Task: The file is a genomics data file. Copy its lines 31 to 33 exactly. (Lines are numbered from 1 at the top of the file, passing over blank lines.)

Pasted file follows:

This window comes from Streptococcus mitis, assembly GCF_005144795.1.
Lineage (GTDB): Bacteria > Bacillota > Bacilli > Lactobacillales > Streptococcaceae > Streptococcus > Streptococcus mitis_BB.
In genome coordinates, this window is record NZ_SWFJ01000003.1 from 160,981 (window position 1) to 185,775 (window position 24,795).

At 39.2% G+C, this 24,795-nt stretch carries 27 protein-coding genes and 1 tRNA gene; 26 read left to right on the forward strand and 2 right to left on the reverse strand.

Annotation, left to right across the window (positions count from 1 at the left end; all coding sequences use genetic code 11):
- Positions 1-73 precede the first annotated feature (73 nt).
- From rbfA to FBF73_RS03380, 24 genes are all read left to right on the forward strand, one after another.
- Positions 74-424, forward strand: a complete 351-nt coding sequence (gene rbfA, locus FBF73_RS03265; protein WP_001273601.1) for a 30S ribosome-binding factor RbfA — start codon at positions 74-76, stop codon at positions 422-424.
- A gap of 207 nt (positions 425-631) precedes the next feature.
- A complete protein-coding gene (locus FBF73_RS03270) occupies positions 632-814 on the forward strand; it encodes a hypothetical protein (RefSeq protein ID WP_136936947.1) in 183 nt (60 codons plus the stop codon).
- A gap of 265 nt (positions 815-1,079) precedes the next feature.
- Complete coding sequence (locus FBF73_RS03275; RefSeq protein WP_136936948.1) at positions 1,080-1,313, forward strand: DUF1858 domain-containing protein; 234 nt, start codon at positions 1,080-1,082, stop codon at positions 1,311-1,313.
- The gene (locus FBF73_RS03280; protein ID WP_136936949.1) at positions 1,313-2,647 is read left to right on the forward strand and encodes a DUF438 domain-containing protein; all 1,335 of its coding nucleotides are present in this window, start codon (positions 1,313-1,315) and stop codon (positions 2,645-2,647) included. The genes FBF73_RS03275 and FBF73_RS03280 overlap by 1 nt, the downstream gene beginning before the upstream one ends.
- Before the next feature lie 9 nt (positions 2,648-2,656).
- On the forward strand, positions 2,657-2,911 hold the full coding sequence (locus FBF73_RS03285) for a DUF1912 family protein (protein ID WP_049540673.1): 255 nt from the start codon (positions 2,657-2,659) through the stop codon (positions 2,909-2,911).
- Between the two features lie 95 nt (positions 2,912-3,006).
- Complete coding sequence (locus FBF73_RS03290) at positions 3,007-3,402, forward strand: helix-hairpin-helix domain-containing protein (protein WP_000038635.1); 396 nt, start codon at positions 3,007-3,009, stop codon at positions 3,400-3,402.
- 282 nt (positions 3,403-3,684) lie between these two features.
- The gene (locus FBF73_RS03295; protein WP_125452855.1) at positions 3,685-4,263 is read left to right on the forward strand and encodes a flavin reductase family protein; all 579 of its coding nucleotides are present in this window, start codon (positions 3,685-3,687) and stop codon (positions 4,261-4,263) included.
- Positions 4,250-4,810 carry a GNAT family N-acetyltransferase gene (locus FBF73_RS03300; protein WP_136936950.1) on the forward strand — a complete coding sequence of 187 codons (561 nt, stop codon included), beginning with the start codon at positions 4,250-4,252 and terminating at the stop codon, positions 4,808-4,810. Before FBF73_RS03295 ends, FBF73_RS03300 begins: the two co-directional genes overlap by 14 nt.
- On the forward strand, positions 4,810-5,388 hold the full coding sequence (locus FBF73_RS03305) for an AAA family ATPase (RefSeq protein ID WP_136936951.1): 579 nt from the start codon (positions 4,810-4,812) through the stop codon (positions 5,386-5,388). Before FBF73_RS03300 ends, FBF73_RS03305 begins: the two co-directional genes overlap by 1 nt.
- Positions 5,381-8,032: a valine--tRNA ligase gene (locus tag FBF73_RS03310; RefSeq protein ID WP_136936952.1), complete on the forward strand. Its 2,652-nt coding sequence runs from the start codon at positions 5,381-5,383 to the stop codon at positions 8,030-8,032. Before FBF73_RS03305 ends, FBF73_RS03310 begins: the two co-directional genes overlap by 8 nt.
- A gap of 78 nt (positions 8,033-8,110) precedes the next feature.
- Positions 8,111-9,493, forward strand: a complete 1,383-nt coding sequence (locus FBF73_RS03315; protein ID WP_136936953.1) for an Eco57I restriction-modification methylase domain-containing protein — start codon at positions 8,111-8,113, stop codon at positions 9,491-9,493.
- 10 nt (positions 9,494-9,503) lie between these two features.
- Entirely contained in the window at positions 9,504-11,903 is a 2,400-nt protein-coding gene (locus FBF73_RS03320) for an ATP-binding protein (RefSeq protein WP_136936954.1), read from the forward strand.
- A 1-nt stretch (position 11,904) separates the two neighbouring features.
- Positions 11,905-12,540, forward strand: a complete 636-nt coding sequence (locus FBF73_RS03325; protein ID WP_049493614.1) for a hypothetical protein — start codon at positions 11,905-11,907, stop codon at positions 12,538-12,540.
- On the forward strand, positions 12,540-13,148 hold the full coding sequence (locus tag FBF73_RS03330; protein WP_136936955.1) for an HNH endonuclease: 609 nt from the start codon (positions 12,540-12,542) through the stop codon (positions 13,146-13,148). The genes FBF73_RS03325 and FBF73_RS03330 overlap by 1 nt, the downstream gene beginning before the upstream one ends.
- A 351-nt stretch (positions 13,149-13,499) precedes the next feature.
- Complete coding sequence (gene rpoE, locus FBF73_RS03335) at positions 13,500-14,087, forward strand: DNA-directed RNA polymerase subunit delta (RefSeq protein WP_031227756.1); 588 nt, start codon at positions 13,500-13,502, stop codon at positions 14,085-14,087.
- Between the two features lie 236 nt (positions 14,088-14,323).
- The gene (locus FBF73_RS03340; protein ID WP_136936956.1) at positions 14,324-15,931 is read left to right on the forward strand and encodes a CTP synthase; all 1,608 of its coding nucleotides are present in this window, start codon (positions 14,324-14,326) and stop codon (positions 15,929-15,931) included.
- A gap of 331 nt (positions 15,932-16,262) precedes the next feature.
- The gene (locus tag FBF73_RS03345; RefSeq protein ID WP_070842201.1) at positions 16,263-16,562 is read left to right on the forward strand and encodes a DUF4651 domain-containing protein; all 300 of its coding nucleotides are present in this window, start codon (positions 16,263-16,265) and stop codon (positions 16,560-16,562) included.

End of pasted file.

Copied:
- Complete coding sequence (gene rpoE, locus FBF73_RS03335) at positions 13,500-14,087, forward strand: DNA-directed RNA polymerase subunit delta (RefSeq protein WP_031227756.1); 588 nt, start codon at positions 13,500-13,502, stop codon at positions 14,085-14,087.
- Between the two features lie 236 nt (positions 14,088-14,323).
- The gene (locus FBF73_RS03340; protein ID WP_136936956.1) at positions 14,324-15,931 is read left to right on the forward strand and encodes a CTP synthase; all 1,608 of its coding nucleotides are present in this window, start codon (positions 14,324-14,326) and stop codon (positions 15,929-15,931) included.